The goal of this competitive renewal proposal is to continue the highly successful Interdisciplinary Engineering Career Development Center in Movement and Rehabilitation Sciences created by a consortium of leading institutions in the field, including Northwestern University, the Rehabilitation Institute of Chicago, University of California Irvine, Medical University of South Carolina/Clemson University, University of North Carolina/North Carolina State University, Case Western Reserve University, Marquette University, Stanford University, and University of Delaware. The mission of our program is to develop top scholars with engineering and other quantitative backgrounds to become successful rehabilitation scientists in translational research. This is the only program of its kind to focus on engineering-trained investigators. We believe that these individuals, who already possess strong quantitative, problem-solving, programming, signal analysis and mechatronics skills, are uniquely positioned to make a significant impact on the field of quantitative movement and rehabilitation sciences (MRS) and its translation to rehabilitative care. The proposed career development program will provide scholars with: 1) In-depth understanding of rehabilitation patient-centered clinical problems; 2) Career development opportunities and mentoring to broaden their MRS research and training; 3) Mentoring in translational research; 4) Technology transfer and translation training to increase the impact of their work. We will accomplish these goals by using a dual-mentorship model with both a senior engineering faculty member and a senior clinical rehabilitation faculty member assigned to each scholar. Moreover, new this cycle, scholars will participate in a clinical bootcamp followed by a mentored clinical experience that will allow them to integrate their newly gained knowledge of pathophysiology to clinical manifestations of movement disorders. Also, scholars will benefit from increase exposure and networking through organized conference sessions. Finally, they will be participating in grant review groups made up of fellow scholars and a member of the executive committee. These experiences are designed to help our scholar?s identify significant clinical needs related to their domains of expertise as well as to become successful rehabilitation scientists. The participating institutions have a long and recognized history of rehabilitation research including studies on the neurobiology of movement behavior and dysfunction, rehabilitation robotics, neural machine interfaces for the restoration of sensorimotor function, and musculoskeletal modeling. Extensive research is being performed in these areas, across the continuum from fundamental animal and human studies to the development of novel rehabilitation paradigms. This impressive array of established research programs provides a fertile ground for developing our engineering scholars and fostering new interdisciplinary and inter-institutional collaborations to advance our field. We intend to support a total of four scholars in year one of the career development program, and six scholars in subsequent years. The program will provide support for two years for each scholar.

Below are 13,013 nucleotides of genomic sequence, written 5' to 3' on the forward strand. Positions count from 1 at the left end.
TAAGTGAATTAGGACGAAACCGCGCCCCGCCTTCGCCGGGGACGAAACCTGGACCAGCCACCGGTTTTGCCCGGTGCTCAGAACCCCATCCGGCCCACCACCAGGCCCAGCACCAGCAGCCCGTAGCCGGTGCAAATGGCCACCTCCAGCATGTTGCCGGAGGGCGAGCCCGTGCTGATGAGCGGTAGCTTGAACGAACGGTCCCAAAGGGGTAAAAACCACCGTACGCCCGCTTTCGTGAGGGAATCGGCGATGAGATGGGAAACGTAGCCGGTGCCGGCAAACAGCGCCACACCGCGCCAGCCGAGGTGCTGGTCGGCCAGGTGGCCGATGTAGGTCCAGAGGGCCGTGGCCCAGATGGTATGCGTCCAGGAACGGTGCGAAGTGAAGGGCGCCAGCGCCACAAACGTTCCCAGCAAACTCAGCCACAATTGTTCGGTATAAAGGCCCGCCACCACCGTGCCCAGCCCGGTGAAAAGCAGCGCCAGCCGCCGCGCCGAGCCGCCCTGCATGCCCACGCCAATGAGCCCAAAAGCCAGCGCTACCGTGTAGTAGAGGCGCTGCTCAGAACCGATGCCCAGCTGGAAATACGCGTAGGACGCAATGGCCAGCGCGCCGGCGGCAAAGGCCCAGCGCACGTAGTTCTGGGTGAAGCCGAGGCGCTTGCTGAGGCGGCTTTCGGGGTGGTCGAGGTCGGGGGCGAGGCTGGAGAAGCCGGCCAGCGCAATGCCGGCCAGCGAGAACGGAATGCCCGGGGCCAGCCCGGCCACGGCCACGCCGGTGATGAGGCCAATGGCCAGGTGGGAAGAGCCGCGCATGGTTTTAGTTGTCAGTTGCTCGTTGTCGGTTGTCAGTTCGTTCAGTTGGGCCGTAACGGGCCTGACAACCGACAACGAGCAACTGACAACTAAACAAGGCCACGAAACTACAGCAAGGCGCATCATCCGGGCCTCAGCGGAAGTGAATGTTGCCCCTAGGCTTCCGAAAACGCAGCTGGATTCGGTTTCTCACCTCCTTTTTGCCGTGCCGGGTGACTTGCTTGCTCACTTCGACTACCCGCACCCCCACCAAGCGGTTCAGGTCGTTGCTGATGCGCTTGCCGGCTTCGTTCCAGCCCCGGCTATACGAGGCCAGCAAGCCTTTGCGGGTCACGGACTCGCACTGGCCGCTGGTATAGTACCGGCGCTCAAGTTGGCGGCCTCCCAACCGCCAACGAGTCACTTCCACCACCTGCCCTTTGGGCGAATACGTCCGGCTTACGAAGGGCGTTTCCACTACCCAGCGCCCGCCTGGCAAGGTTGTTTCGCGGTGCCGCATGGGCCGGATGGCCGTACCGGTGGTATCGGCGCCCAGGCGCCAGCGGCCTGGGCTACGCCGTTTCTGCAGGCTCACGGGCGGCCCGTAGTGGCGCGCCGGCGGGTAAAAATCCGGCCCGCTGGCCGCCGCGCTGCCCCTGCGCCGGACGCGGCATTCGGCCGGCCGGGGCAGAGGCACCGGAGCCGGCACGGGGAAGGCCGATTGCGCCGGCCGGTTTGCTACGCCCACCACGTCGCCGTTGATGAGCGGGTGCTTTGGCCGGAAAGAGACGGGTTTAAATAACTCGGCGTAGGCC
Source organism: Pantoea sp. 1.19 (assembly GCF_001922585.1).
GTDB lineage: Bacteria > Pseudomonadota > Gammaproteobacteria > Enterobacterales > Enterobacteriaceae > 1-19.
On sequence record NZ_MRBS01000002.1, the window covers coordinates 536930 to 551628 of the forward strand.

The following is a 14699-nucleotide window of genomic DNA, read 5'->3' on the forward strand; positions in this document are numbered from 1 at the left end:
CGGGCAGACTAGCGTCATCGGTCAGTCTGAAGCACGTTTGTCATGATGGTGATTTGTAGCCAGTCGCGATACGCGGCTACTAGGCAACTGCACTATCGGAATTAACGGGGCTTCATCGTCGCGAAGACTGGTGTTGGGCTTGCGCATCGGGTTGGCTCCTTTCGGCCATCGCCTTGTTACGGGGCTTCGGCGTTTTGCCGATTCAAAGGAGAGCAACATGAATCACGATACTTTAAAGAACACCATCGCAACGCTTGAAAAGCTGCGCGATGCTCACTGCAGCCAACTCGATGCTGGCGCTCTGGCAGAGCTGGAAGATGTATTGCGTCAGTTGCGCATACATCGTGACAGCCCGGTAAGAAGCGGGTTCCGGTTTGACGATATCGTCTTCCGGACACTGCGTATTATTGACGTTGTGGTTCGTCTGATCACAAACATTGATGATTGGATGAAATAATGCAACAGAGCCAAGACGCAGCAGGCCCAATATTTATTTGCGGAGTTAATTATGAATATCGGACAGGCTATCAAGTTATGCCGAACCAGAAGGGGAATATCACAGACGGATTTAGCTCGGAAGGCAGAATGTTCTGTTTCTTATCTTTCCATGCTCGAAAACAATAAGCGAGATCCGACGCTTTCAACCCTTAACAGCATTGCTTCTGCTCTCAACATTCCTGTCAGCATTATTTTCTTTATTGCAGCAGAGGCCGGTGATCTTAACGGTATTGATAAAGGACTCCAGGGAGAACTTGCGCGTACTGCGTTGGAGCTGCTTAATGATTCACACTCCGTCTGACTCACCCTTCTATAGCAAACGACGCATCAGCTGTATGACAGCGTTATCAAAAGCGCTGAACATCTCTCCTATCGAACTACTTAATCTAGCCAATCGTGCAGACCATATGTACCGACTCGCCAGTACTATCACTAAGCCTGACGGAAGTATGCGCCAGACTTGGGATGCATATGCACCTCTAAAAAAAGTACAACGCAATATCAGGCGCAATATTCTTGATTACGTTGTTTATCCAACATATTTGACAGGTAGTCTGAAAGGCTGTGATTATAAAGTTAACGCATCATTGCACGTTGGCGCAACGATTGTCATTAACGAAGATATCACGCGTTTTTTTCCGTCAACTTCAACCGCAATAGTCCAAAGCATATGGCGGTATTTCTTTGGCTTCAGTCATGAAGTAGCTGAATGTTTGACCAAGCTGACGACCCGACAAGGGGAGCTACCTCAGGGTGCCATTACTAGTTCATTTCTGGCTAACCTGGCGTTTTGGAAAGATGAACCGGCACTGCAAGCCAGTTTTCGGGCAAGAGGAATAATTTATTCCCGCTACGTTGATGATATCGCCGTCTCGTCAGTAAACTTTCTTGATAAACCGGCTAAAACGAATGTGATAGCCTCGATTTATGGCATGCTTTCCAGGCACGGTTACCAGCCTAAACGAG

As a result of wars, aging demographics, and the evolving needs of children with developmental and other disabilities, the number of individuals with movement disabilities continues to increase, revealing a dire need for developing more effective and efficient rehabilitation interventions. The proposed program will develop a new generation of movement and rehabilitation engineering scientists who can bridge the gap between the laboratory and the clinic. This program will have an impact on the future of rehabilitative care in the nation.
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|Bastas, Gerasimos; Fleck, Joshua J; Peters, Richard A et al. (2018) IMU-based gait analysis in lower limb prosthesis users: Comparison of step demarcation algorithms. Gait Posture 64:30-37|
|Zelik, Karl E; Honert, Eric C (2018) Ankle and foot power in gait analysis: Implications for science, technology and clinical assessment. J Biomech 75:1-12|
|Sawers, Andrew; Hafner, Brian J (2018) Narrowing beam-walking is a clinically feasible approach for assessing balance ability in lower-limb prosthesis users. J Rehabil Med 50:457-464|
|Sawers, Andrew; Hafner, Brian (2018) Validation of the Narrowing Beam Walking Test in Lower Limb Prosthesis Users. Arch Phys Med Rehabil 99:1491-1498.e1|
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|Havens, Kathryn L; Mukherjee, Tatri; Finley, James M (2018) Analysis of biases in dynamic margins of stability introduced by the use of simplified center of mass estimates during walking and turning. Gait Posture 59:162-167|
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|Lawrence, Rebekah L; Ellingson, Arin M; Ludewig, Paula M (2018) Validation of single-plane fluoroscopy and 2D/3D shape-matching for quantifying shoulder complex kinematics. Med Eng Phys 52:69-75|
|Cowley, Jeffrey; Resnik, Linda; Wilken, Jason et al. (2017) Movement quality of conventional prostheses and the DEKA Arm during everyday tasks. Prosthet Orthot Int 41:33-40|
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